When someone mentions the Birmingham Civil Rights Campaign, certain images come to mind: Martin Luther King Jr., mass marches and church bombings prominent among them. But before the 1963 campaign took place, events were occurring throughout Birmingham that would prepare the city — and the state — to make history.
This summer, a new exhibition at the Birmingham Civil Rights Institute is telling the story of the people who set those events in motion.
Hope in Motion opened on June 18, coinciding with the anniversary month of the Alabama Christian Movement for Human Rights. The exhibition highlights the ACMHR, as well as a number of major events which occurred from 1955 to 1957 and which were crucial in laying the groundwork for the rest of the movement.
The background of the exhibition and the event which led to the ACMHR’s formation is the Montgomery Bus Boycott. “Brown vs. Board, even though it was an important legislation, had loopholes,” said Ahmad Ward, vice president of Education and Exhibitions at the BCRI. When the Supreme Court declared that segregation within schools was unconstitutional, they ordered desegregation “with all deliberate speed.”
“Some counties and school districts took that to mean ‘whenever we get to it’,” said Ward. “With the bus boycott, it quickly became a big story because of the fact that it was crippling the city economy.”
It was the National Association for the Advancement of Colored People’s involvement in the boycott that led to an Alabama judge banning the organization from operating within the state. “And so, Fred Shuttlesworth and other local leaders… created the ACMHR — Alabama Christian Movement for Human Rights — to serve as the civil rights arm of the state,” said Ward.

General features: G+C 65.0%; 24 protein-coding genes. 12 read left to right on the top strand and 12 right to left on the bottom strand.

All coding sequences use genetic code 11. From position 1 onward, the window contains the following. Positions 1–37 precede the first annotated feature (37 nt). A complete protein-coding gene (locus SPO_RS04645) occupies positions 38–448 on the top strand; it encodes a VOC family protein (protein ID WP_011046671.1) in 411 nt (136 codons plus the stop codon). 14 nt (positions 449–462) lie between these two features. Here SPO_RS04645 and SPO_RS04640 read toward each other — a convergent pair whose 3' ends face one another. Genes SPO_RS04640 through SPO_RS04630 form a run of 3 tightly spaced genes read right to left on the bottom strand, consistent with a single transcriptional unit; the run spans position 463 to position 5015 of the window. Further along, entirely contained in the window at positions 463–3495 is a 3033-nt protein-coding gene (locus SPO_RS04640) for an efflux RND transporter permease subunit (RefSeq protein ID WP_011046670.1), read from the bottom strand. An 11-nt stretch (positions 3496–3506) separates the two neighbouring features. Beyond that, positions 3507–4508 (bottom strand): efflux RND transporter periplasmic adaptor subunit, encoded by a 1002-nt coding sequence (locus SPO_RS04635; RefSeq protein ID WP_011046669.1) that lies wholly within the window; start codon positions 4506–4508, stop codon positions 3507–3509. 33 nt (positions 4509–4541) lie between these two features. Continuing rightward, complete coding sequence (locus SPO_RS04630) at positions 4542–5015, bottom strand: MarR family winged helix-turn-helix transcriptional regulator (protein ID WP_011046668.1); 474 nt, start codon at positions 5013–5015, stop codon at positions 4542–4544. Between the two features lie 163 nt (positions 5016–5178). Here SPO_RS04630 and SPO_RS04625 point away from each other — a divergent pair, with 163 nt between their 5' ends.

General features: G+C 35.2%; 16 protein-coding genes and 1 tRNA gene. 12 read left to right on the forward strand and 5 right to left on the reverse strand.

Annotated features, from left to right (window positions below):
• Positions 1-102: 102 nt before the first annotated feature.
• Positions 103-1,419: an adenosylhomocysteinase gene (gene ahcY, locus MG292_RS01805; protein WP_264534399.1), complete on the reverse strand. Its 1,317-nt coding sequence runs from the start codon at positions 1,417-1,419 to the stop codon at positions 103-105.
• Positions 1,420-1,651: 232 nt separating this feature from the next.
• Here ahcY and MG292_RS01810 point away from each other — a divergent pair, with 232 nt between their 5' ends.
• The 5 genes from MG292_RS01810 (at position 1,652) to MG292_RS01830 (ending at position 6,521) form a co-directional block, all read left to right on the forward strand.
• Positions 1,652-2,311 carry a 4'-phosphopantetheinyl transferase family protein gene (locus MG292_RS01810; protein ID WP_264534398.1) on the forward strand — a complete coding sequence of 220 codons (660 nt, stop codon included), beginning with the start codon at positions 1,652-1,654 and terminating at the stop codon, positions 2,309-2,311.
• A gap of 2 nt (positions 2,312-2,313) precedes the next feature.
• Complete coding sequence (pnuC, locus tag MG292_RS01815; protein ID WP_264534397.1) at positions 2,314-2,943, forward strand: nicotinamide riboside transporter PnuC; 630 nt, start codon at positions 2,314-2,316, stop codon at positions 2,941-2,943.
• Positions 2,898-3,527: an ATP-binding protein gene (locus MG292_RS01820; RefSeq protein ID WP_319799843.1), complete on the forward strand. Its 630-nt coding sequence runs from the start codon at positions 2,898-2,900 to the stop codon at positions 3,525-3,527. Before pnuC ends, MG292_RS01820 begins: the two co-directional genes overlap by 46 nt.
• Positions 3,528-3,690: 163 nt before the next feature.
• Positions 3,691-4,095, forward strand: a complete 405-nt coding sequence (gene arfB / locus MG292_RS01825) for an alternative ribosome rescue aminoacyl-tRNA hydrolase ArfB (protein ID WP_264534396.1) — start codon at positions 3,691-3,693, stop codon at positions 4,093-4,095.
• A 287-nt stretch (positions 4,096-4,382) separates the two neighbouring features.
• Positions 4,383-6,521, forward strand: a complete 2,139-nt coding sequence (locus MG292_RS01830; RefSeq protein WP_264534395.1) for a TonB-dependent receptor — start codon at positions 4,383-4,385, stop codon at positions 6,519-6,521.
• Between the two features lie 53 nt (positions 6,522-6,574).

The exhibition, which was created in partnership with Al.com, includes images that have never before been on display. “The Alabama Media Group, Al.com, they had these negatives that had been sitting for a long time,” said Ward. “Some of this stuff we had never seen before, so it was a great opportunity to bring some of the things we have in our collection out on ACMHR, but also show these images.”
From Autherine Lucy’s stand at the University of Alabama to the Christmas Day bombing of Shuttlesworth’s house, the events highlighted in the exhibition were instrumental in preparing Birmingham for what was to come. “It was a lot happening in not just the city, but the state, and it really was the setup for us to be on the grand stage for civil rights,” said Ward. “This is kind of the foreshadowing; this is the pre-game show that sets the tone for all the things that are happening.”
The exhibition also places a spotlight on Shuttlesworth, who led the ACMHR and organized Birmingham’s own bus protest. “Anytime that we have the opportunity to highlight how important Shuttlesworth is to the Birmingham story, we do that,” said Ward.
Ward hopes that visitors will leave the exhibition with a better understanding of the ACMHR and the organization’s importance in the state’s history. “[W]e want people to understand all of what was taking place and how it really leads to everything else that happens after the fact,” he said. “We would like people to know a little bit more about that organization, the impact that it had and why it’s important that we recognize it.”
While the images in the exhibition may not be iconic, they document an important period in Birmingham’s history. By paving the way for the movement in 1963, the events shown ultimately had an influence in the way the world saw the city, the state and the people who lived there.
Hope in Motion: The Alabama Christian Movement for Human Rights will be on display through December 31. The Birmingham Civil Rights Institute is located at 520 16th St N and is open Tuesday-Saturday 10 a.m.-5 p.m. and Sunday 1 p.m.-5 p.m. For more information and ticket pricing, visit BCRI.org.